Also with: Ciara Battson, Alexandra Currie, Dan Formanek, Frank Hernandez, Angela Haag, Amy McDowell, Mac McNeel, Laire Tagore, Jennifer Dyan West.
As in Shaw’s “St. Joan,” Anouilh’s “The Lark” and Anderson’s “Joan of Lorraine,” the passion of Joan of Arc again proves the substance of fine theater — this time as a musical. Playwright Susan Stewart Potter and composer David Potter give the story an academic and operatic turn, musically reminiscent of the ballads in Andrew Lloyd Webber’s scores, without the reprises.
Potter takes much of her script directly from the transcripts of Joan’s trial for heresy. Therein lies the script’s strength and weakness: While intellectually stimulating, history often becomes too inured in fact to be emotionally stirring.
Potter has taken the approach of all “Joan-wrights,” recalling the girl’s entire story from the advent of her “voice” to her demise at the stake. Focusing on the trial or specific circumstances might have proved infinitely more interesting and lessened the redundancy.
Fortunately, there is nothing derivative about David Potter’s score. Though at times a bit lacking in melody, for the most part Potter’s music soars above the mundane, moving the story along with inspiring lyricism.
Pamela Winslow (Joan) immediately engages the audience, riveting them with her unique blend of pathos and buoyancy of purpose. Her Broadway-caliber voice (no surprise — she created the role of Rapunzel in the N.Y. production of “Into the Woods”) is also impressive.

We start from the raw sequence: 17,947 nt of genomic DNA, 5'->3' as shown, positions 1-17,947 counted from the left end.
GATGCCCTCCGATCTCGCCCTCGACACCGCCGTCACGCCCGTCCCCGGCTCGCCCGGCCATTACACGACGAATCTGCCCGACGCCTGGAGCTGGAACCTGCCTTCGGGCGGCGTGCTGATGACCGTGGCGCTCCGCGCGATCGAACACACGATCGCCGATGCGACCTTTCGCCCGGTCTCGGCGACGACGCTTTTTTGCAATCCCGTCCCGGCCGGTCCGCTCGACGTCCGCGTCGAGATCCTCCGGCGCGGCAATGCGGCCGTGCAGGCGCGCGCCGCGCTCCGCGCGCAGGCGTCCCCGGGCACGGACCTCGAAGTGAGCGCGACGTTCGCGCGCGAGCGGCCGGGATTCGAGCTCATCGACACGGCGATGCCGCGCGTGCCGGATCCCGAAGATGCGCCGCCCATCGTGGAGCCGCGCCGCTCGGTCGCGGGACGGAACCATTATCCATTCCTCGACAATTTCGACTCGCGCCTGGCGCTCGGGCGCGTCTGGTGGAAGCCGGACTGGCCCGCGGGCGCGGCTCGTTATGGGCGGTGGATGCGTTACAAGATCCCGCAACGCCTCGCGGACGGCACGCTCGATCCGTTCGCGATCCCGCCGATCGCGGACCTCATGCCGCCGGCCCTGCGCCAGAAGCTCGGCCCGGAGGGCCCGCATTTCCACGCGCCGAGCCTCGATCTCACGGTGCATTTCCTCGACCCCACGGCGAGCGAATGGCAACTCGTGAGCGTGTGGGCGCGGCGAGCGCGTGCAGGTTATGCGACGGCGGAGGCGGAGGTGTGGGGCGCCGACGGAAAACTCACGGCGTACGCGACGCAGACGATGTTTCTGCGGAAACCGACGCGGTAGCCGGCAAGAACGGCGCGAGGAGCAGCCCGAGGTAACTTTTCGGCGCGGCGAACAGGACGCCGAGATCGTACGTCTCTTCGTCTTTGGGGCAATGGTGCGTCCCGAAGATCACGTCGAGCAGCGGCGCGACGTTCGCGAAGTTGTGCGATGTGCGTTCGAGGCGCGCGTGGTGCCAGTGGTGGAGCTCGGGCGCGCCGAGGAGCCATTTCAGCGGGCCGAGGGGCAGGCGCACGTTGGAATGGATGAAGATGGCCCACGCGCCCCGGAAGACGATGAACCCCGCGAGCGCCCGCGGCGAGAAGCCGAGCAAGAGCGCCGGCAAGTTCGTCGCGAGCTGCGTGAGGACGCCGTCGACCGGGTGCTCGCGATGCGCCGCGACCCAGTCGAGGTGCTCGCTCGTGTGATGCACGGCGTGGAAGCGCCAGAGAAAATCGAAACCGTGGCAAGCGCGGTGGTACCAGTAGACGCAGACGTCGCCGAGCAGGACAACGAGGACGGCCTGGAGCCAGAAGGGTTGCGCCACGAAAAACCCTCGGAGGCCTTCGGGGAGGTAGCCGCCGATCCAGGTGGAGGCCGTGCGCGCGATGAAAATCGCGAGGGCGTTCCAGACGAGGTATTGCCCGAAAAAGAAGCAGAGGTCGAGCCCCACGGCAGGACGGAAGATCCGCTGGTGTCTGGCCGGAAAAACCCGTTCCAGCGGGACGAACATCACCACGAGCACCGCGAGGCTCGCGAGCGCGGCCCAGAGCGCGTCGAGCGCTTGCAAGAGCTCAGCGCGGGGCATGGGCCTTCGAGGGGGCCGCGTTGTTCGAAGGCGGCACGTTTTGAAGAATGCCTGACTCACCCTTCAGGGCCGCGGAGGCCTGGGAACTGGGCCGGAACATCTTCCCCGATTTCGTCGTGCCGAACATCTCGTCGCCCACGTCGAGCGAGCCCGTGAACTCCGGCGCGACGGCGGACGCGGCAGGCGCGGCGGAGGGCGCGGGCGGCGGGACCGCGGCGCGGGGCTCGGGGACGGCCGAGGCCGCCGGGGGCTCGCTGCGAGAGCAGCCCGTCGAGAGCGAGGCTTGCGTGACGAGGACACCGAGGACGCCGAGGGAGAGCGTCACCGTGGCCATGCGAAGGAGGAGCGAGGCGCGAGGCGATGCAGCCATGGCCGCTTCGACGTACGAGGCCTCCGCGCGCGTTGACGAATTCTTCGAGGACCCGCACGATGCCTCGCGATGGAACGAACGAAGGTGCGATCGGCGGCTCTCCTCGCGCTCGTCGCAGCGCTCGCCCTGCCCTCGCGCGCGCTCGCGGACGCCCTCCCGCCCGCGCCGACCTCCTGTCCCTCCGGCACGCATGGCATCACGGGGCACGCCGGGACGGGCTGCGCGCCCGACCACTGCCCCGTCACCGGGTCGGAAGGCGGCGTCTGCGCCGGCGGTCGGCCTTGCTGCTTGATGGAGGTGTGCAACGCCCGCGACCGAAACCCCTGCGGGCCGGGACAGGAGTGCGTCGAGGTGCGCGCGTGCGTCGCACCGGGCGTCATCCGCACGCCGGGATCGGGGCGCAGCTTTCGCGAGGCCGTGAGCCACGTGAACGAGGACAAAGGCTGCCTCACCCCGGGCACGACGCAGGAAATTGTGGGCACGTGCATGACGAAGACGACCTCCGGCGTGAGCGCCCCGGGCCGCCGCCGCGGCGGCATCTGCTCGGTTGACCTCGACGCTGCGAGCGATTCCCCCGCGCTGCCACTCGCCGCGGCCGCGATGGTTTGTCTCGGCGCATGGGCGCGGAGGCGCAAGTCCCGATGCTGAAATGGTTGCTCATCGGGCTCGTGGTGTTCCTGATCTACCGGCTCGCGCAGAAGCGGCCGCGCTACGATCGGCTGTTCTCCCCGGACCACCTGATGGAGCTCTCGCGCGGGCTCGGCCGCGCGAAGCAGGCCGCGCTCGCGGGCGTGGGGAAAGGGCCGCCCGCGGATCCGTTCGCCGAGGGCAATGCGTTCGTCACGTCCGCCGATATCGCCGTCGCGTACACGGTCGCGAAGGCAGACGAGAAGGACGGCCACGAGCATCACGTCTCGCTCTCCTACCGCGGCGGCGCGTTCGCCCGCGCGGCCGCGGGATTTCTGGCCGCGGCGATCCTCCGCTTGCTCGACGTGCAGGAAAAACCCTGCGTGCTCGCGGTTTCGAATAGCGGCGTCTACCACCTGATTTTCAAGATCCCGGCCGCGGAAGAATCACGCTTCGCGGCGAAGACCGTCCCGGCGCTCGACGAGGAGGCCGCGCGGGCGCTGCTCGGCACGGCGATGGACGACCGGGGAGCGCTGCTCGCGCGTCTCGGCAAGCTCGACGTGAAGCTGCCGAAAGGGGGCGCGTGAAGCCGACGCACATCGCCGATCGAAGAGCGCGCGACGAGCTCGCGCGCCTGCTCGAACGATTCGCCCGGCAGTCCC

As Joan’s companion and protector Jean D’Aulon, Clark Sterling is at once strong and sensitive. Sometimes given to posturing, Gregory Franklin as Charles has a fine voice but never shows the reason for the trepidation and compromise of his support for the Maid.
The show’s shortcomings appear most vividly in Ms. Potter’s ragged transitions of time and place. At one point it appears that Joan simply walks outside the French occupied city of Rheims and into the arms of the awaiting English. Another has Charles firmly standing by Joan, only moments later to be writhing in guilt and anguish over his betrayal. These and other rough transitions could be corrected by a little doctoring.
Director John Blondell makes use of every area in Santa Barbara’s Gothic-styled Trinity Episcopal Church, which provides a grand backdrop for the musical epic, though sightlines are a problem, as are the limitations of staging and lighting. Lesley Fenlayson’s period-suggestive, as opposed to accurate, costumes offer an adequate, albeit budget-conscious, look to the show.